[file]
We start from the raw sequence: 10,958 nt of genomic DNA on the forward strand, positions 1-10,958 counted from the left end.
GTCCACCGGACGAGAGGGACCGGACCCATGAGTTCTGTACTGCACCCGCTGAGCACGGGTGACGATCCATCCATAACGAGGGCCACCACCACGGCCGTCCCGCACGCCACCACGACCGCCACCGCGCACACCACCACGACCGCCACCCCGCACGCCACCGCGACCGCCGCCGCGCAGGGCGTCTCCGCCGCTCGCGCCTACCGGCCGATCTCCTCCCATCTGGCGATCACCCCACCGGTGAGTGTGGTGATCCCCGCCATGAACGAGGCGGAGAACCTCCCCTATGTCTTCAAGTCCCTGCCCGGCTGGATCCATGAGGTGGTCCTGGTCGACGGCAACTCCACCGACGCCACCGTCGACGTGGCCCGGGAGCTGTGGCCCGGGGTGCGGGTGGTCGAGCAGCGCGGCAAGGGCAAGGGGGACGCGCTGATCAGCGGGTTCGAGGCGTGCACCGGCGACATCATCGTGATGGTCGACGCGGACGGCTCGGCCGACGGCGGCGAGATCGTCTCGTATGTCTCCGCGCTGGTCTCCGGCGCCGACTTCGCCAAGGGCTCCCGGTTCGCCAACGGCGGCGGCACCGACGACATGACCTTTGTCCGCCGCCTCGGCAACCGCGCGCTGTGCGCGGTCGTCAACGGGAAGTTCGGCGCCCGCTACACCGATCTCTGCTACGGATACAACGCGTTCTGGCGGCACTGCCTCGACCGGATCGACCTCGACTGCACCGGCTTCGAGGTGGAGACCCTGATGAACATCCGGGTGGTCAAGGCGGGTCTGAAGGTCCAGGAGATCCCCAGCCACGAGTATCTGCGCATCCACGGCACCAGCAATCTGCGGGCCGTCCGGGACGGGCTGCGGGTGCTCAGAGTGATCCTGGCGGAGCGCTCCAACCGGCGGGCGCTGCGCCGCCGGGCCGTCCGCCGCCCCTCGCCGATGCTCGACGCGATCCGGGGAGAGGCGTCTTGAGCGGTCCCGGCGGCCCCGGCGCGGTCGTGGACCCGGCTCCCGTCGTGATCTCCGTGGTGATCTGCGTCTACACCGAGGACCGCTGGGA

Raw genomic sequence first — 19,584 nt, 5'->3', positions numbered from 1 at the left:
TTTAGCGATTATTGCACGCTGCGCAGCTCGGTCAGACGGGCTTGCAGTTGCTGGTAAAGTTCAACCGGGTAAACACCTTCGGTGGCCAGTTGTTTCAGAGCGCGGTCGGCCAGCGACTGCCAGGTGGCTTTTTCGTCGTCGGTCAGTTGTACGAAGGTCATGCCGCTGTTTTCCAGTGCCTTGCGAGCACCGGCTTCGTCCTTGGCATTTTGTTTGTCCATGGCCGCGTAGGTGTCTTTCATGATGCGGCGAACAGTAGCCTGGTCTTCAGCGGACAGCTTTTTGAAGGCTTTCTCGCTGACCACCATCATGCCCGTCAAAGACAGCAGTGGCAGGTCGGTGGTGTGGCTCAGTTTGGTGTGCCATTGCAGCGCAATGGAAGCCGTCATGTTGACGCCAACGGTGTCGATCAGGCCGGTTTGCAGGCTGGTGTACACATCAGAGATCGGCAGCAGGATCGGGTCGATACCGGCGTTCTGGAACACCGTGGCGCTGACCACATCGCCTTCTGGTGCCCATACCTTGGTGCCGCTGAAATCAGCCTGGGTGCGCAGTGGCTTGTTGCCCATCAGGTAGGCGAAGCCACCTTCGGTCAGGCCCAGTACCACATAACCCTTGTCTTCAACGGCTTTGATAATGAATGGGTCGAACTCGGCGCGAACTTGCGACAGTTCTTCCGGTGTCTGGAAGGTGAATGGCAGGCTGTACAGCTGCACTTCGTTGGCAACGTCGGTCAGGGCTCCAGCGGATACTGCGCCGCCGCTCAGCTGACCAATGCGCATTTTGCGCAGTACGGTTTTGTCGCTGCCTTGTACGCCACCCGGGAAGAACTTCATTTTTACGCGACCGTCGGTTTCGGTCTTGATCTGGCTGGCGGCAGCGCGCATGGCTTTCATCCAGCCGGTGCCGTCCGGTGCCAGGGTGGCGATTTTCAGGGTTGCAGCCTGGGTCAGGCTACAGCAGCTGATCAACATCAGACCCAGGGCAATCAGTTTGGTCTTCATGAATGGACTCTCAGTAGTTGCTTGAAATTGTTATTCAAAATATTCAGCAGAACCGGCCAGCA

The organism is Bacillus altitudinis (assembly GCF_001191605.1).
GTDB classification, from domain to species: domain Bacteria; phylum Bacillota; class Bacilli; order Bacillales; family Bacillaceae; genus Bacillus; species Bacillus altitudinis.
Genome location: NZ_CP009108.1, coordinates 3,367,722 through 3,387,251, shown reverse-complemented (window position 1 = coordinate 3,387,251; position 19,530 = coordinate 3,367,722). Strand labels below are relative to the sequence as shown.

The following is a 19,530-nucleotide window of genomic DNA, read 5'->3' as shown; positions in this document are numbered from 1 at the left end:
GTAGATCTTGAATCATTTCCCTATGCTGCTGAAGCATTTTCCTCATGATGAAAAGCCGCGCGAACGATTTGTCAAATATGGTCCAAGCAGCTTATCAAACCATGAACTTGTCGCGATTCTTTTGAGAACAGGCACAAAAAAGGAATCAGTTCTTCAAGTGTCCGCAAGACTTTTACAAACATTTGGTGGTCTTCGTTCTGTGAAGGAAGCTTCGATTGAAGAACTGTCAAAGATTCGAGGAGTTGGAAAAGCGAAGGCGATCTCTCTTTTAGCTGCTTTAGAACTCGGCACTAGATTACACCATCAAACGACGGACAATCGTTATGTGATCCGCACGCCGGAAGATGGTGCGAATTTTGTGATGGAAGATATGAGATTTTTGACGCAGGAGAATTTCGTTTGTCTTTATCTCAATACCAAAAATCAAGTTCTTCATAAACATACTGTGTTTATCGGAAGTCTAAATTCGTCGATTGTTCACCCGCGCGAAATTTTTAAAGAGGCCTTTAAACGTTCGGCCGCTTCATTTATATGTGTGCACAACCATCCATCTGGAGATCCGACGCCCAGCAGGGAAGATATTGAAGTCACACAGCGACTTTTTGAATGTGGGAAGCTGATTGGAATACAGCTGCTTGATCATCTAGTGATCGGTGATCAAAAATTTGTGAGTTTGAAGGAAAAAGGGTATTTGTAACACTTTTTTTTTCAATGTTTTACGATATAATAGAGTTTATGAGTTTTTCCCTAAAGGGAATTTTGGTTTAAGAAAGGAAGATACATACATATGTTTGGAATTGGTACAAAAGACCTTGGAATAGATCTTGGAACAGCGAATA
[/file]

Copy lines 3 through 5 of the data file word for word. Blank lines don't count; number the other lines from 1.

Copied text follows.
Raw genomic sequence first — 19,584 nt, 5'->3', positions numbered from 1 at the left:
TTTAGCGATTATTGCACGCTGCGCAGCTCGGTCAGACGGGCTTGCAGTTGCTGGTAAAGTTCAACCGGGTAAACACCTTCGGTGGCCAGTTGTTTCAGAGCGCGGTCGGCCAGCGACTGCCAGGTGGCTTTTTCGTCGTCGGTCAGTTGTACGAAGGTCATGCCGCTGTTTTCCAGTGCCTTGCGAGCACCGGCTTCGTCCTTGGCATTTTGTTTGTCCATGGCCGCGTAGGTGTCTTTCATGATGCGGCGAACAGTAGCCTGGTCTTCAGCGGACAGCTTTTTGAAGGCTTTCTCGCTGACCACCATCATGCCCGTCAAAGACAGCAGTGGCAGGTCGGTGGTGTGGCTCAGTTTGGTGTGCCATTGCAGCGCAATGGAAGCCGTCATGTTGACGCCAACGGTGTCGATCAGGCCGGTTTGCAGGCTGGTGTACACATCAGAGATCGGCAGCAGGATCGGGTCGATACCGGCGTTCTGGAACACCGTGGCGCTGACCACATCGCCTTCTGGTGCCCATACCTTGGTGCCGCTGAAATCAGCCTGGGTGCGCAGTGGCTTGTTGCCCATCAGGTAGGCGAAGCCACCTTCGGTCAGGCCCAGTACCACATAACCCTTGTCTTCAACGGCTTTGATAATGAATGGGTCGAACTCGGCGCGAACTTGCGACAGTTCTTCCGGTGTCTGGAAGGTGAATGGCAGGCTGTACAGCTGCACTTCGTTGGCAACGTCGGTCAGGGCTCCAGCGGATACTGCGCCGCCGCTCAGCTGACCAATGCGCATTTTGCGCAGTACGGTTTTGTCGCTGCCTTGTACGCCACCCGGGAAGAACTTCATTTTTACGCGACCGTCGGTTTCGGTCTTGATCTGGCTGGCGGCAGCGCGCATGGCTTTCATCCAGCCGGTGCCGTCCGGTGCCAGGGTGGCGATTTTCAGGGTTGCAGCCTGGGTCAGGCTACAGCAGCTGATCAACATCAGACCCAGGGCAATCAGTTTGGTCTTCATGAATGGACTCTCAGTAGTTGCTTGAAATTGTTATTCAAAATATTCAGCAGAACCGGCCAGCA

The organism is Bacillus altitudinis (assembly GCF_001191605.1).